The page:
Both Indonesian presidential candidates have taken a strongly nationalistic stance on foreign investment in their pre-election campaigning. When one of them takes office in October, will they be 'mugged by reality' and soften their stance? If not, how much does it matter? When Indonesia achieved

The other income-equality debate

Rock-star economist Thomas Piketty is getting headlines for his book on income distribution,  mainly focused on disparities within advanced economies. This might be the moment to ride the wave of attention and record something of the long-running parallel narrative on emerging economies. If

Why Australia needs an intelligence inquiry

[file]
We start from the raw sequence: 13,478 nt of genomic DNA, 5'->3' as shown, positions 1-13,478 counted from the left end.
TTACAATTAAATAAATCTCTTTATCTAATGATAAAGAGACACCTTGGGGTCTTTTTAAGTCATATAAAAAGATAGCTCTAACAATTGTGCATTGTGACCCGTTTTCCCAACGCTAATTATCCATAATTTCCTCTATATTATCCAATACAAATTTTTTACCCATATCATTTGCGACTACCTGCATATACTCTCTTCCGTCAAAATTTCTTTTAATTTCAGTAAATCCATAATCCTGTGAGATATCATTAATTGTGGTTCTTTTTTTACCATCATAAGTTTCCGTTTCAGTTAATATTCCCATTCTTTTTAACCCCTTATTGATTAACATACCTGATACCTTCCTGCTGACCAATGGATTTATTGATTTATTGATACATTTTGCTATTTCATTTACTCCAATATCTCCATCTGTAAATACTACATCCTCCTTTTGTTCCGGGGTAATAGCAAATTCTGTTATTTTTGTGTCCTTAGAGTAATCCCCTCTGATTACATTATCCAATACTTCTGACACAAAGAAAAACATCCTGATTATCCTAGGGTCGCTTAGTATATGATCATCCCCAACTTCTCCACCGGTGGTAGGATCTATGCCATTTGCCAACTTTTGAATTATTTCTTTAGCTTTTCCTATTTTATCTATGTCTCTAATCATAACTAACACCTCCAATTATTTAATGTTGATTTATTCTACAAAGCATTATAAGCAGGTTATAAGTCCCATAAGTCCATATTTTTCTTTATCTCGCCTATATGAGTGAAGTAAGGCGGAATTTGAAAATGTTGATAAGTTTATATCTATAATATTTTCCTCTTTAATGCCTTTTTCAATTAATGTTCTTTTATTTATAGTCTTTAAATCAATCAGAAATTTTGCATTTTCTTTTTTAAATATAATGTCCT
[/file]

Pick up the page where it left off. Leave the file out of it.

I've already had the opportunity to argue that listening in on the wife of Indonesian president Susilo Bambang Yudhoyono (and the subsequent defence of these actions) is clear evidence that our intelligence people have lost that essential quality, their sense of judgment. I was struck by Allan Behm'

The three arrows of Abenomics: A report card

Today the Japanese value-added tax (VAT: what Australians call the GST) rises from 5% to 8%. This seemingly mundane event is a key part of the 'Abenomics' program, the effort to shake Japan out of its decades-long economic lethargy. So how does Abenomics look after 15 months? Exhibit 1 is the sharp

Why China is unlikely to have a 'Lehman moment'

Financial markets are worried about the Chinese financial sector, with some even talking about the possibility of a 'Lehman moment', which would set off a major financial meltdown, as occurred in America in 2008. This would be very serious not just for China but for the global economy. China still

A union with New Zealand for a larger Australia?